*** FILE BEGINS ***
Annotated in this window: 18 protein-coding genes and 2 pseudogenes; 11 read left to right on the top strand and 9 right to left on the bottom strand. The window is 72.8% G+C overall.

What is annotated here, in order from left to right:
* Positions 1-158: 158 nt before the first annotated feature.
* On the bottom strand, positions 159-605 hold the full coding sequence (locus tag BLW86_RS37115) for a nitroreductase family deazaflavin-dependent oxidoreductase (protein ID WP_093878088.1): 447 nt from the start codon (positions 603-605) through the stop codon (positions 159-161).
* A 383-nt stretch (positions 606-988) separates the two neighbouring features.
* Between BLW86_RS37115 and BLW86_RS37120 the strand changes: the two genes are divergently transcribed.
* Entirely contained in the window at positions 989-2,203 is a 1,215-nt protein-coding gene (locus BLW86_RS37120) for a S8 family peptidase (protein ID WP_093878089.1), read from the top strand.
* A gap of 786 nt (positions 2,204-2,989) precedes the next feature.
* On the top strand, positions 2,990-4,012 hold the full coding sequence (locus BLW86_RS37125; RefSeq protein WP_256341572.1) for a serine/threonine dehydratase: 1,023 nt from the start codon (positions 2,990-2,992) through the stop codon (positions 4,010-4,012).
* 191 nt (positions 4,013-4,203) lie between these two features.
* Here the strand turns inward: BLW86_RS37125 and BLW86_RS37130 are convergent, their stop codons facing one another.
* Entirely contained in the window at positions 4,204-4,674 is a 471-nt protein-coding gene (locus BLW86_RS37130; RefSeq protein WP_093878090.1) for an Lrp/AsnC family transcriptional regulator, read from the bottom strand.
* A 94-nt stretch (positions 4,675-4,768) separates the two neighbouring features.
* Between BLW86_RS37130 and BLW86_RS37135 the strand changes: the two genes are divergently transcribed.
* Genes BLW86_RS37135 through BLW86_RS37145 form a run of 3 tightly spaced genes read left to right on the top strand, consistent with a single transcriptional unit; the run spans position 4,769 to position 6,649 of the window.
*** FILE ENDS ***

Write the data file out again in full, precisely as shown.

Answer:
Annotated in this window: 18 protein-coding genes and 2 pseudogenes; 11 read left to right on the top strand and 9 right to left on the bottom strand. The window is 72.8% G+C overall.

What is annotated here, in order from left to right:
* Positions 1-158: 158 nt before the first annotated feature.
* On the bottom strand, positions 159-605 hold the full coding sequence (locus tag BLW86_RS37115) for a nitroreductase family deazaflavin-dependent oxidoreductase (protein ID WP_093878088.1): 447 nt from the start codon (positions 603-605) through the stop codon (positions 159-161).
* A 383-nt stretch (positions 606-988) separates the two neighbouring features.
* Between BLW86_RS37115 and BLW86_RS37120 the strand changes: the two genes are divergently transcribed.
* Entirely contained in the window at positions 989-2,203 is a 1,215-nt protein-coding gene (locus BLW86_RS37120) for a S8 family peptidase (protein ID WP_093878089.1), read from the top strand.
* A gap of 786 nt (positions 2,204-2,989) precedes the next feature.
* On the top strand, positions 2,990-4,012 hold the full coding sequence (locus BLW86_RS37125; RefSeq protein WP_256341572.1) for a serine/threonine dehydratase: 1,023 nt from the start codon (positions 2,990-2,992) through the stop codon (positions 4,010-4,012).
* 191 nt (positions 4,013-4,203) lie between these two features.
* Here the strand turns inward: BLW86_RS37125 and BLW86_RS37130 are convergent, their stop codons facing one another.
* Entirely contained in the window at positions 4,204-4,674 is a 471-nt protein-coding gene (locus BLW86_RS37130; RefSeq protein WP_093878090.1) for an Lrp/AsnC family transcriptional regulator, read from the bottom strand.
* A 94-nt stretch (positions 4,675-4,768) separates the two neighbouring features.
* Between BLW86_RS37130 and BLW86_RS37135 the strand changes: the two genes are divergently transcribed.
* Genes BLW86_RS37135 through BLW86_RS37145 form a run of 3 tightly spaced genes read left to right on the top strand, consistent with a single transcriptional unit; the run spans position 4,769 to position 6,649 of the window.